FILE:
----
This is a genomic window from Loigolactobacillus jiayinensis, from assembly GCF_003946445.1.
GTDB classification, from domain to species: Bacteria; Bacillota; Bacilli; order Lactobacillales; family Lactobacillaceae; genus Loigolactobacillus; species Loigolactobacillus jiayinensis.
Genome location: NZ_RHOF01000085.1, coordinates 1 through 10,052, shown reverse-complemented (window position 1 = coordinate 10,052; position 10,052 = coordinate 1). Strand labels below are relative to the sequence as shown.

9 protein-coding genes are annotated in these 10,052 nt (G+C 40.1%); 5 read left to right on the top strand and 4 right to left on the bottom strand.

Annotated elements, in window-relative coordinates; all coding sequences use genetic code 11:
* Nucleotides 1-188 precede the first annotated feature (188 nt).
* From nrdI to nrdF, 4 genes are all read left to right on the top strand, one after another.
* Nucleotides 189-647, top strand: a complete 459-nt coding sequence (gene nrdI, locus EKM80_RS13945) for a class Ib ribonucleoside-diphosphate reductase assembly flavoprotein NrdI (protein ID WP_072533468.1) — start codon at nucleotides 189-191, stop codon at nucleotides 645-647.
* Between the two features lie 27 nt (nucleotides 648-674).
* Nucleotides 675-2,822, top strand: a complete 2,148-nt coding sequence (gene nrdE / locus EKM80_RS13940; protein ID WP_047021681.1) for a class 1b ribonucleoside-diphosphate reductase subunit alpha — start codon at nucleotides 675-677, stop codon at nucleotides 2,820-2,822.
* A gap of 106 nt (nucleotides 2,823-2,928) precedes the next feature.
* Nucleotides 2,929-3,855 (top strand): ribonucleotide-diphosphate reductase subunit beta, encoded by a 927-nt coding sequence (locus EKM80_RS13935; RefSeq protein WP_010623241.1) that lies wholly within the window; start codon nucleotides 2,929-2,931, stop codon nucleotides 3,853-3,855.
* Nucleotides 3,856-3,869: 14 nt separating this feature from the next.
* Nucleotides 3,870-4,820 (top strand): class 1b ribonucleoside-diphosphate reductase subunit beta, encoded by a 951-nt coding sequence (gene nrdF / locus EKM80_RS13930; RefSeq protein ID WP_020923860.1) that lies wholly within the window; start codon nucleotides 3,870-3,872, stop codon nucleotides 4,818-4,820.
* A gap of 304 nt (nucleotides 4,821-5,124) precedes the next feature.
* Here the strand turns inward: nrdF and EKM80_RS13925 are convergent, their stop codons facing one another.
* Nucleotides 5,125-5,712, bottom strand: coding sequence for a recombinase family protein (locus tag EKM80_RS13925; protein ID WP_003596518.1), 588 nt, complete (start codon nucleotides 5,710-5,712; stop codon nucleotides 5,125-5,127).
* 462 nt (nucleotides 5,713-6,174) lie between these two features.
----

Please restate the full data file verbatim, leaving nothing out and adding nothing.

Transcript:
This is a genomic window from Loigolactobacillus jiayinensis, from assembly GCF_003946445.1.
GTDB classification, from domain to species: Bacteria; Bacillota; Bacilli; order Lactobacillales; family Lactobacillaceae; genus Loigolactobacillus; species Loigolactobacillus jiayinensis.
Genome location: NZ_RHOF01000085.1, coordinates 1 through 10,052, shown reverse-complemented (window position 1 = coordinate 10,052; position 10,052 = coordinate 1). Strand labels below are relative to the sequence as shown.

9 protein-coding genes are annotated in these 10,052 nt (G+C 40.1%); 5 read left to right on the top strand and 4 right to left on the bottom strand.

Annotated elements, in window-relative coordinates; all coding sequences use genetic code 11:
* Nucleotides 1-188 precede the first annotated feature (188 nt).
* From nrdI to nrdF, 4 genes are all read left to right on the top strand, one after another.
* Nucleotides 189-647, top strand: a complete 459-nt coding sequence (gene nrdI, locus EKM80_RS13945) for a class Ib ribonucleoside-diphosphate reductase assembly flavoprotein NrdI (protein ID WP_072533468.1) — start codon at nucleotides 189-191, stop codon at nucleotides 645-647.
* Between the two features lie 27 nt (nucleotides 648-674).
* Nucleotides 675-2,822, top strand: a complete 2,148-nt coding sequence (gene nrdE / locus EKM80_RS13940; protein ID WP_047021681.1) for a class 1b ribonucleoside-diphosphate reductase subunit alpha — start codon at nucleotides 675-677, stop codon at nucleotides 2,820-2,822.
* A gap of 106 nt (nucleotides 2,823-2,928) precedes the next feature.
* Nucleotides 2,929-3,855 (top strand): ribonucleotide-diphosphate reductase subunit beta, encoded by a 927-nt coding sequence (locus EKM80_RS13935; RefSeq protein WP_010623241.1) that lies wholly within the window; start codon nucleotides 2,929-2,931, stop codon nucleotides 3,853-3,855.
* Nucleotides 3,856-3,869: 14 nt separating this feature from the next.
* Nucleotides 3,870-4,820 (top strand): class 1b ribonucleoside-diphosphate reductase subunit beta, encoded by a 951-nt coding sequence (gene nrdF / locus EKM80_RS13930; RefSeq protein ID WP_020923860.1) that lies wholly within the window; start codon nucleotides 3,870-3,872, stop codon nucleotides 4,818-4,820.
* A gap of 304 nt (nucleotides 4,821-5,124) precedes the next feature.
* Here the strand turns inward: nrdF and EKM80_RS13925 are convergent, their stop codons facing one another.
* Nucleotides 5,125-5,712, bottom strand: coding sequence for a recombinase family protein (locus tag EKM80_RS13925; protein ID WP_003596518.1), 588 nt, complete (start codon nucleotides 5,710-5,712; stop codon nucleotides 5,125-5,127).
* 462 nt (nucleotides 5,713-6,174) lie between these two features.